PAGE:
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  • About
  • The Global ETD Search service is a free service for researchers to find electronic theses and dissertations. This service is provided by the Networked Digital Library of Theses and Dissertations.
    Our metadata is collected from universities around the world. If you manage a university/consortium/country archive and want to be added, details can be found on the NDLTD website.
1

The comparative effects of RET styles upon subjects matched or unmatched with therapists high in cognitive differentiation

Erickson, Lee David. January 1982 (has links)
Thesis (Ph. D.)--Western Conservative Baptist Seminary, 1982. / Includes bibliographical references (leaves 171-178).
2

Evaluating the ABC model of rational emotive behavior therapy theory an analysis of the relationship between irrational thinking and guilt /

Jensen, Peter Eli. January 2008 (has links)
Thesis (M.S.)--Villanova University, 2008. / Psychology Dept. Includes bibliographical references.
3

Compared effects of massed and distributed RET with cognitively matched or unmatched subjects on irrational beliefs and negative emotions

Quick, Daryl Eugene. January 1982 (has links)
Thesis (Ph. D.)--Western Conservative Baptist Seminary, 1982. / Abstract. Typescript. Bibliography: leaves 130-136.
4

A comparison of community members preferences to viewing two different approaches to therapy

Cain, Sherry L. January 1900 (has links)
Thesis (Ph. D.)--West Virginia University, 2003. / Title from document title page. Document formatted into pages; contains ix, 103 p. Includes abstract. Includes bibliographical references (p. 68-75).
5

The effect of an assertive training program on college students

Griffith, Mariellen January 1976 (has links)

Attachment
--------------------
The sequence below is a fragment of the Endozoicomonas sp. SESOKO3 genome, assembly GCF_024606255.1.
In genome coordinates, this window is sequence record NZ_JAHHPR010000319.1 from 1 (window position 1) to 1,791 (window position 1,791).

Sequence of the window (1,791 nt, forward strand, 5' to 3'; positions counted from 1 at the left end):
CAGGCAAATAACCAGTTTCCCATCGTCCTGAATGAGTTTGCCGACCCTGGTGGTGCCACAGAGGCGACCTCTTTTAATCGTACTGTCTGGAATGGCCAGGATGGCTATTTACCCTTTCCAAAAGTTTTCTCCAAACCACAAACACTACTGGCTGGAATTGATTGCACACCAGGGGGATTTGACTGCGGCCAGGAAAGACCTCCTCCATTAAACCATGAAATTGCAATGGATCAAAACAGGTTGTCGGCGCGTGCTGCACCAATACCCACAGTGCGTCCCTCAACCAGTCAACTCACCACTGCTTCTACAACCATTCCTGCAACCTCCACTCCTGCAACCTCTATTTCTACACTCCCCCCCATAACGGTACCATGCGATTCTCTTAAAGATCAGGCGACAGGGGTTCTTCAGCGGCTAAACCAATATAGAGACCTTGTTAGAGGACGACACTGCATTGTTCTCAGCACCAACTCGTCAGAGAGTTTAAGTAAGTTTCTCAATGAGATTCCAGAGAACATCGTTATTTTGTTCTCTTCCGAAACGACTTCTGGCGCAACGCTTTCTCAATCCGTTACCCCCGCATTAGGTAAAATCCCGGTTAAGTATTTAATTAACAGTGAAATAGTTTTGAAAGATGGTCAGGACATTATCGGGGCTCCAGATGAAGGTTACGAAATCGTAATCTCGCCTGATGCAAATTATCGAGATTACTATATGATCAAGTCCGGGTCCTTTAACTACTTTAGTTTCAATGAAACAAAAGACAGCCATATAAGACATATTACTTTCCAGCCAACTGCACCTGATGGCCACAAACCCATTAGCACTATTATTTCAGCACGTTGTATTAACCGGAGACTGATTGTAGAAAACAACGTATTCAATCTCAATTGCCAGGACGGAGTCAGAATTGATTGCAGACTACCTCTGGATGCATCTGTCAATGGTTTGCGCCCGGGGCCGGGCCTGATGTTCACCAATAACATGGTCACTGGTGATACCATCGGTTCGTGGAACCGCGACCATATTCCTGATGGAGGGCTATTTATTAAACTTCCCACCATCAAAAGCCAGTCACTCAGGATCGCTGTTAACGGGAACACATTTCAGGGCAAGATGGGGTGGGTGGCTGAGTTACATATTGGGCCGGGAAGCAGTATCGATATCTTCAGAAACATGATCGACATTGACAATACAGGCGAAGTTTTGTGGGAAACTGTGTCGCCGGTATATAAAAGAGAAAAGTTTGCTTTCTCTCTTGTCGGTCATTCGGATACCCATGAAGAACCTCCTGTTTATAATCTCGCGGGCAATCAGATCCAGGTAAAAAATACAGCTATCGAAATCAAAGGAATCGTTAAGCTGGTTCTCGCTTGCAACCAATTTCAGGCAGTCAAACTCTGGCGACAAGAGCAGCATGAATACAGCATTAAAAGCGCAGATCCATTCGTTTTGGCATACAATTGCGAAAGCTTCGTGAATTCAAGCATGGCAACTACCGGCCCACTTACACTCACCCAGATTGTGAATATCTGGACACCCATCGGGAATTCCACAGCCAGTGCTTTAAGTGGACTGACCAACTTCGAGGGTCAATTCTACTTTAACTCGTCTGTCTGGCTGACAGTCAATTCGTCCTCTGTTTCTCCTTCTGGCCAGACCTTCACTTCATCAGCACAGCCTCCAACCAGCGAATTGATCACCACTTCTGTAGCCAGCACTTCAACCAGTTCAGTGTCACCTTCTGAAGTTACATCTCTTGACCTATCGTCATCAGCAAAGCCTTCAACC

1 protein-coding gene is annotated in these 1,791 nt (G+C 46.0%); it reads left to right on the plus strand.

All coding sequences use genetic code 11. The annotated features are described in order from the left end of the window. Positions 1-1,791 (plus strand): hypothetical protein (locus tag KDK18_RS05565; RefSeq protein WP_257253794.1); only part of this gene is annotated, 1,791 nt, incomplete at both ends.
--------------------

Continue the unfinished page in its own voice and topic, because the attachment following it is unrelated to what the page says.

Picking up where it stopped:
The purpose of this study was to examine the effect on college students of an Assertive Training program that combined Rational Emotive Therapy with behavioral techniques. Assertiveness was measured by ascendance-submission (A-S Reaction Study), dominance (Edwards Personal Preference Schedule), and fear (Fear Survey Schedule).Prior to the group training the 135 volunteers, through the technique of stratified random sampling, were placed in two experimental groups and one control group at Ball State University and two experimental groups and one control group at Butler University. At the time of the group training, at Ball State University eight subjects participated in the experimental groups of the study and at Butler University 22 subjects participated in the experimental groups of the study. The experimental group at Ball State University (5 males and 3 females) and the experimental group at Butler University (8 males, 14 females) participated in a primarily verbal Assertive Training workshop lasting for two hours one night a week for four weeks. The experimental groups participated in an Assertive Training model which included a theoretical and cognitive presentation of the theory of Assertive Training and of Rational Emotive Therapy. The techniques of modeling, rehearsal/role-playing, and feedback were utilized. The control group was placed on a waiting list and contacted a week before the fifth and final session to take the post-tests. The members of the control group were not notified that they were members of the control group.The A-S Reaction Study, the Dominance Scale from the Edwards Personal Preference Schedule, and Fear Survey Schedule, were administered to the experimental and control subjects at the conclusion of the training period.The Ball State University sample was eliminated from the study because the procedures used by the facilitators departed from the original research design and, thus, made them non-comparable.The instruments were scored and the three scales (A-SRS, Dominance Scale from EPPS, and FSS) were subjected to a multivariate analysis of variance. The F value whichwas obtained for treatment between groups (3.9992) was statistically significant at the .05 level. Since the HO (1) null hypothesis: There will be no difference between the vector of the means of the experimental groups and the control groups on the total score of the A-S Reaction Study, the Dominance Scale of the Edwards Personal. Preference Schedule, and the total score of the Fear Survey Schedule--was rejected, further analysis of the data was performed using univariate analysis of variance. An F value (8.7028 significant at the .05 level) was obtained for the variable, dominance. Therefore, a conclusion can be made that dominance contributes to the overall rejection of the H0 (1) (treatment). The F values which were obtained for sex (1.0336) and treatment x sex (2.3617) were not significant at the .05 level. Therefore, the H0 (2) null hypothesis--There will be no difference between the vector of means of the males and the means of the females--were not rejected.A correlation study was made in order to assess the degree of relationships between the instruments used in the study. The Dominance Scales score from the Edwards Personal Preference Schedule correlates with the A-S Reaction Study score (+.426938), and with the Fear Survey Schedule (-0220731). Also the A-S Reaction Study score correlates with the Fear Survey Schedule score (-.327414). While these correlations are not strong, they are sufficient to insure that the instrumentation assessed essentially the same construct, assertion.The findings from this study were:1. There was a significant difference found between the experimental group and the control group which was mainly due to theDominance Scale score on the Edwards Personal Preference Schedule.2. There was no significant difference found between males and females.3. In the intercorrelation study substantial relationships were found among the three instruments.A conclusion was drawn that college students can be taught to become more assertive in social interpersonal relationships by including rational-emotive procedures with behavioral techniques of Assertive Training.3